Rep. Steve King (R-IA) said on Tuesday that he had personally done an "extrapolation calculation" from two Virginia counties and determined that President Donald Trump had likely lost the popular vote due to 2.4 million "illegal" voters.
During an interview with King on MSNBC, host Hallie Jackson noted that Trump told congressional leaders on Monday that 3 to 5 million people voted illegally, causing him to lose the popular vote.
"Let's be clear, that's not true," Jackson pointed out. "There's no evidence that exists."
"I hadn't heard the 3 to 5 [million], I heard the 3 million," King said. "There is data out there that is sample data from certain counties -- two counties in Virginia, for example, and other counties scattered around the country. And I took that article when I first saw it come out a couple of three months ago and did an extrapolation calculation on how many illegals could have or could be voting in the United States."
"The number I came up with off of that extrapolation was 2.4 million," the congressman continued. "So, it's plausible. The number of 3 million sounds like it's a plausible number to me."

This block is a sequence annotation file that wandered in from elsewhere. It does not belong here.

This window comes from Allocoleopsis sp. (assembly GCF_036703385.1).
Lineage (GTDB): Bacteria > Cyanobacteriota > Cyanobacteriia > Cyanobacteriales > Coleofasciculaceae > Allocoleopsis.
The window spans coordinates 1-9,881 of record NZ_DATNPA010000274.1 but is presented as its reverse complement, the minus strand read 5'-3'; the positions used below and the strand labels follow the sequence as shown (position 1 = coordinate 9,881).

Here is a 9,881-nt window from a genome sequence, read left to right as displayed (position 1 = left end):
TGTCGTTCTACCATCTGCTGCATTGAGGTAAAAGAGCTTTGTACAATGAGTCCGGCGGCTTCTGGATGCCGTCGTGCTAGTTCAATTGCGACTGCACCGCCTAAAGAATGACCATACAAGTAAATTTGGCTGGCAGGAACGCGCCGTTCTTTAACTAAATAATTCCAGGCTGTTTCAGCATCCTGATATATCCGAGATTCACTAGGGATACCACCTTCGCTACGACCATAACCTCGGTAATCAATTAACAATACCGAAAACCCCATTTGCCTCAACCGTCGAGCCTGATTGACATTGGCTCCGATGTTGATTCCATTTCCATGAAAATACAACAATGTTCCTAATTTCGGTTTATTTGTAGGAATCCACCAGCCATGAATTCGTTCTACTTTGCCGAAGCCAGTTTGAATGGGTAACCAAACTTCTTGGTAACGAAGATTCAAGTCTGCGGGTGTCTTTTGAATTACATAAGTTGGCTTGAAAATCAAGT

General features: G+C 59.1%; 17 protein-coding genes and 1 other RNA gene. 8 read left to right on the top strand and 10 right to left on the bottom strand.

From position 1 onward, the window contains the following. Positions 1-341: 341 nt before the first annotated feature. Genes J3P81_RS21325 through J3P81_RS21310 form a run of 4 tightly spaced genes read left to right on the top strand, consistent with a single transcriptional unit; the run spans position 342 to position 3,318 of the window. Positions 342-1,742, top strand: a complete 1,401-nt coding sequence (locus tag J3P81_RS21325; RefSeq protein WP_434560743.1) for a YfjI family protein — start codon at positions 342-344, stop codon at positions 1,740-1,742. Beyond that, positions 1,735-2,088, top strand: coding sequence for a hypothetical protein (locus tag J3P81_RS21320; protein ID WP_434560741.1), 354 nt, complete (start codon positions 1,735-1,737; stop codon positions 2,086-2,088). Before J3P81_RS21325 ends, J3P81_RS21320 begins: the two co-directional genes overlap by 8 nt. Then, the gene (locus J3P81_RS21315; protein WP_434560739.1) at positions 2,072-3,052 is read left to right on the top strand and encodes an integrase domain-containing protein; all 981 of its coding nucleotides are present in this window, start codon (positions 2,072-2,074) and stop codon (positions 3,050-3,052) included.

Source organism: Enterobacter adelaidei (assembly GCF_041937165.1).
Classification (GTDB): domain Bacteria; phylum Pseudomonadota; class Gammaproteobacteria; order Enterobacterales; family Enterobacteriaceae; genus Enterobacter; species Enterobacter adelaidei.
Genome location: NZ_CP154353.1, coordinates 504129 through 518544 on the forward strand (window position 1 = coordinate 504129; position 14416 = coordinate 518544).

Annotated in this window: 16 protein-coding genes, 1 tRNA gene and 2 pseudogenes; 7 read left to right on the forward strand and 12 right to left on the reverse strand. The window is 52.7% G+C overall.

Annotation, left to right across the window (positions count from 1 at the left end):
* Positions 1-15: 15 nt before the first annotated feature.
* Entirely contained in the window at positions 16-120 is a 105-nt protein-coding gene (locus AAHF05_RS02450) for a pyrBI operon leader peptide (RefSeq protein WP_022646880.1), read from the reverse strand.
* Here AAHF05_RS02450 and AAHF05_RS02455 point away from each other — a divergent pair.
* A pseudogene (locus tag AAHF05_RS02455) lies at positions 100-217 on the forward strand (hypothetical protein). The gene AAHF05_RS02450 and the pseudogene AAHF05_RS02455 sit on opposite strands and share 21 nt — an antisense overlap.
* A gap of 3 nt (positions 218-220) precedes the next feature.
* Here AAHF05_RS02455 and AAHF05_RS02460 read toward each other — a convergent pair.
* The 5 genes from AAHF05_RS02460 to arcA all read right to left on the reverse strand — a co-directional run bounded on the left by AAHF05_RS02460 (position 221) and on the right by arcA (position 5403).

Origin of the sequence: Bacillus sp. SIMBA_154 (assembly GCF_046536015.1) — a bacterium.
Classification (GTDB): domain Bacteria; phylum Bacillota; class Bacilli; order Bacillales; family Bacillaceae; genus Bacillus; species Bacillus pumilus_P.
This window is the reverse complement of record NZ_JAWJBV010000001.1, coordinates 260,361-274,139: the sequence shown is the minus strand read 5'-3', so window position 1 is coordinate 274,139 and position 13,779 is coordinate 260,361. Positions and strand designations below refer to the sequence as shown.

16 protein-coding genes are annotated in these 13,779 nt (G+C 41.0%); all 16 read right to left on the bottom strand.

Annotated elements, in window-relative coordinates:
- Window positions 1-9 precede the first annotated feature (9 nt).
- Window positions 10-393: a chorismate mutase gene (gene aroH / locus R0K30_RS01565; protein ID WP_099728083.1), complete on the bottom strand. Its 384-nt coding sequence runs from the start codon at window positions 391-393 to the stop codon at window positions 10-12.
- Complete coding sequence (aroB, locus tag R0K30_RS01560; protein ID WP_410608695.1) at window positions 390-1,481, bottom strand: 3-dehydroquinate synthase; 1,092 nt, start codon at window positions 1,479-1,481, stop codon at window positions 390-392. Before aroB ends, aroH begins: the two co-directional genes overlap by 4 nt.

"The fact checkers have knocked that down," Jackson observed.
"Well, sometimes the fact checkers have a political agenda," King insisted. "And I don't want to have a whole [conversation] about alternative facts. But I read those facts from those sample counties and I thought, 'Huh, I wonder what that could mean for America?' Got out my calculator, ran the numbers, I came to 2.4 [million]."
King, however, argued that he was not questioning the legitimacy of Trump's win.
"If there were illegal votes that were cast -- and I'm convinced that there were but I don't know the magnitude -- he overcame that," he opined. "We don't really care about the popular vote. It doesn't matter."
"There is no evidence of widespread voter fraud, there just simply isn't," the MSNBC host countered. "Is it dangerous for you as an elected member of Congress who represents constituents in Iowa to be talking about this and to be pushing this kind of rhetoric? What does that do to our democracy?"
King disagreed: "I know these circumstances exist but we haven't been able to quantify it adequately."
"We're finding lots of illegals on the voter rolls when we call them to jury duty," he added. "So they're out there and we know they are voting but we don't know the numbers yet."